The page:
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Protection of civilians is primary responsibility of national governments: India

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Press Trust of India United Nations
India has emphasised that the protection of civilians in the conflicts is the primary responsibility of national governments and not of the peacekeepers, voicing concern that very little is done to strengthen national and societal capacities of protection.
The general tendency is to wrongly assume that protection of civilians is the responsibility of the parties to the conflict, peacekeepers, and humanitarian organisations. However, this responsibility primarily rests with the national governments, India's Deputy Permanent Representative to the UN Ambassador K Nagaraj Naidu said at a Security Council open debate on 'Protection of Civilians in Armed Conflict.'

Very little is done in terms of strengthening the national and societal capacities of protection. "Outside agencies can only supplement and not supplant the responsibility of national governments," he said.
Naidu also pointed out that protection of civilians in the context of UN peacekeeping operations has been a complex one because of the vastly different nature of armed conflicts; possible contradiction with the longstanding agreed principles of UN peacekeeping; as also the limitations of the mandates; and the serious inadequacy of the resources made available for peacekeeping missions.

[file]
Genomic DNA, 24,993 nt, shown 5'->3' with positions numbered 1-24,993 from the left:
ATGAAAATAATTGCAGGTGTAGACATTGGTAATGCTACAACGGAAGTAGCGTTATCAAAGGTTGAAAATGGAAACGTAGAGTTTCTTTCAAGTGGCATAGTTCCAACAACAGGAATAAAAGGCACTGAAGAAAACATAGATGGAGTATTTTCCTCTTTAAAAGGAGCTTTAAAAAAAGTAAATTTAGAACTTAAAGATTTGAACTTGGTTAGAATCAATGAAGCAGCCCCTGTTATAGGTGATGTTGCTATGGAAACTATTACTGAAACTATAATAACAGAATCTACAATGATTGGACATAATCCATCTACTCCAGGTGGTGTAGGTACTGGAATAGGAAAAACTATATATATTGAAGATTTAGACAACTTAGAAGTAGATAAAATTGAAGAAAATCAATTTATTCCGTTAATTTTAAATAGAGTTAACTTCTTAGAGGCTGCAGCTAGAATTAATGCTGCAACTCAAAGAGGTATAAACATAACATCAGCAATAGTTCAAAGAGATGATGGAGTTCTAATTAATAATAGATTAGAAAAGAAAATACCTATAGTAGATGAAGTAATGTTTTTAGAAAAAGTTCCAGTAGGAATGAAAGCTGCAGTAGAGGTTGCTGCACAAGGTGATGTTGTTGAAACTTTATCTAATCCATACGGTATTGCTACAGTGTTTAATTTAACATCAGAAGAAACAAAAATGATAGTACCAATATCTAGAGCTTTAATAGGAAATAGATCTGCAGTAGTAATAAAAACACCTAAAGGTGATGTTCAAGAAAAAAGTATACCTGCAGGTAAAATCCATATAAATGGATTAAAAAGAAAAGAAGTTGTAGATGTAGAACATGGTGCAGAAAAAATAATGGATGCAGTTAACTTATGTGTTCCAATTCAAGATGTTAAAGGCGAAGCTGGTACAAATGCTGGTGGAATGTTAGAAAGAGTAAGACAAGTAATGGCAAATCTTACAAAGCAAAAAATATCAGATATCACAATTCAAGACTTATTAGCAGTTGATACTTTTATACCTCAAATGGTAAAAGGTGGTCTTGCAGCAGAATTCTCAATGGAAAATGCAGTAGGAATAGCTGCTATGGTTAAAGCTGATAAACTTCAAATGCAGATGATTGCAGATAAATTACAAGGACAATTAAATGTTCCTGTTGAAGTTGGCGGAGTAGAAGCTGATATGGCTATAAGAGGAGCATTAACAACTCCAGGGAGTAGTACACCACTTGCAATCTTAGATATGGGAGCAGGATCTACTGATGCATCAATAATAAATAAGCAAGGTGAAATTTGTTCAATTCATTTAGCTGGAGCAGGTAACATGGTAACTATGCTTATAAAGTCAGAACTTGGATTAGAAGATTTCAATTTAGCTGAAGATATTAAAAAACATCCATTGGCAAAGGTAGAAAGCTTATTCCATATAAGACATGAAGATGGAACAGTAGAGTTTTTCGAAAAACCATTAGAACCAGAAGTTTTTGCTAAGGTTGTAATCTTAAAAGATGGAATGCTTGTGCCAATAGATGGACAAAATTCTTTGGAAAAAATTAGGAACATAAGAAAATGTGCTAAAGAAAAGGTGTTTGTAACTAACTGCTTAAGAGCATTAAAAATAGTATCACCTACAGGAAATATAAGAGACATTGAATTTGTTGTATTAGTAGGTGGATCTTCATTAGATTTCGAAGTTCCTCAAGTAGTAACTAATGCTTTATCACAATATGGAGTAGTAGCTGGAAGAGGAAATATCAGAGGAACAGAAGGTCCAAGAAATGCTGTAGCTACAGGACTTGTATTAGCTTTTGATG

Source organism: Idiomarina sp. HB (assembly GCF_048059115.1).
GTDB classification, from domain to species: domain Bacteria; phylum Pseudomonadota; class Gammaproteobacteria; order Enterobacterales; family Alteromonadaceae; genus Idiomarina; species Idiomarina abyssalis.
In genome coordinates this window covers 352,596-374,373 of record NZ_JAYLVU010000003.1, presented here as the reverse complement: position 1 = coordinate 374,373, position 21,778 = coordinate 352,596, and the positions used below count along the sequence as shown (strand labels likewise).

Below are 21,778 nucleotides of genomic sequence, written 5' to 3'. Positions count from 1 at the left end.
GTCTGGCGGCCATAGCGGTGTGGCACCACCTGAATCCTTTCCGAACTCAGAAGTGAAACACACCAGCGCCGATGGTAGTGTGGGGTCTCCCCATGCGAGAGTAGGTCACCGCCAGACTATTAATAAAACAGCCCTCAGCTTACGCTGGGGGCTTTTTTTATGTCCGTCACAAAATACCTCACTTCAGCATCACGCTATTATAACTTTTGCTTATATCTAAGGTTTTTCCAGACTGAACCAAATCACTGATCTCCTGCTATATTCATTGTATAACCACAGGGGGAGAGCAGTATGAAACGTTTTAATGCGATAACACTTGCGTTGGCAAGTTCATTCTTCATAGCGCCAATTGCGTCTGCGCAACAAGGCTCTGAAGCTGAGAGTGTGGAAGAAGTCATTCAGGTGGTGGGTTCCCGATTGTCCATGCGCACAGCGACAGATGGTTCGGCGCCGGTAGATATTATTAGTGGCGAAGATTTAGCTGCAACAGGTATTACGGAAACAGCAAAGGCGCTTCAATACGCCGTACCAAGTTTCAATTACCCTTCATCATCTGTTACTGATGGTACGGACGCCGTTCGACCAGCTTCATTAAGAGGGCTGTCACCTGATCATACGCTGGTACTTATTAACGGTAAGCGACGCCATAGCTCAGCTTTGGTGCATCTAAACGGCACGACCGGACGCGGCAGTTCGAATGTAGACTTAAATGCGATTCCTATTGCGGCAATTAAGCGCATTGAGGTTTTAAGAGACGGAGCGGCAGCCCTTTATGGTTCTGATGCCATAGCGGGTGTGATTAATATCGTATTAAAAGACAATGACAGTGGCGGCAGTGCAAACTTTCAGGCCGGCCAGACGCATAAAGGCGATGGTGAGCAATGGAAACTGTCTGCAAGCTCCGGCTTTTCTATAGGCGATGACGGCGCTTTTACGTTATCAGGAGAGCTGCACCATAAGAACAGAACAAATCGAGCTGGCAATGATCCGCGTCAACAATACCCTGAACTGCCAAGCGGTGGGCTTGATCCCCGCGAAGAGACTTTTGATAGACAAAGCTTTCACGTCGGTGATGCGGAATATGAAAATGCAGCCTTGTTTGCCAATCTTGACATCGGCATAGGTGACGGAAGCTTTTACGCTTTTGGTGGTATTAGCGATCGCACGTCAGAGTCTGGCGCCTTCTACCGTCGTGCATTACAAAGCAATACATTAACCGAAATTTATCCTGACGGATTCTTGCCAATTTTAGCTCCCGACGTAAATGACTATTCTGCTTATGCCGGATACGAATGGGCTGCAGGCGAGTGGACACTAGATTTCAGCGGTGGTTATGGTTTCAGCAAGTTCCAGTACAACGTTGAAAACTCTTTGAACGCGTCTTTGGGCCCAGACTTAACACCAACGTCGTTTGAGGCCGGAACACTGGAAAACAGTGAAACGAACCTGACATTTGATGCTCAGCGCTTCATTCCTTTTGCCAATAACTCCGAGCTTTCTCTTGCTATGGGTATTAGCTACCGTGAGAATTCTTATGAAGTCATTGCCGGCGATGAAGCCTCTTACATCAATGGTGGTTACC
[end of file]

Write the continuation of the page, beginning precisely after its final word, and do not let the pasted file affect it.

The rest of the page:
"It is our impression that there is no dearth of intent to better the protection of civilians in armed conflict situations. However, it is obvious that the implementation of this concept is not matching the expectations. We need to translate the concept into feasible actions and operational responses," he said.
Naidu added that while 8 of the current 14 UN peacekeeping missions include protection of civilians as one of their mandates, this aspect is only one of the many other mandated components, at least 10 on an average, that each of these missions is individually expected to fulfill.
"It is clear that the expectations that the UN peacekeepers can effectively ensure protection of civilians in the absence of clear mandates are not realistic," he said.
Conflicts where peacekeeping operations are deployed are inherently messy, complex and difficult, he said adding that these should not be taken as an excuse to accept the devastating impact of conflict on civilians.
Naidu noted that the commitments under the UN Secretary General's Action for Peacekeeping (A4P) initiative provide a foundation to tackle some of the challenges and further strengthen the protective role of peacekeepers.
"It is also useful to consider evolving a normative architecture for protection of civilians as part of a broader endeavour. A framework that is politically attuned, but not politicized or seen as being instrumentalised," he said underlining that it is only then can nations move forward with cohesion to address issues that have exacted a heavy price of civilian lives.
Naidu also recalled the stellar example of Captain Gurbachan Singh Salaria who led an Indian Infantry Brigade Group as part of United Nations Operation in the Congo in November 1961. The mission's objective was to restore the peace and unity of Congo and to protect the lives of the civilian population in Elizabethville. However it resulted in the maximum number of casualties suffered by India in any UN operation 39 personnel laid down their lives. This was at a time when 'Protection of Civilians' was not part of peacekeeping mandate," he said.

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First Published: May 29 2019 | 1:15 PM IST

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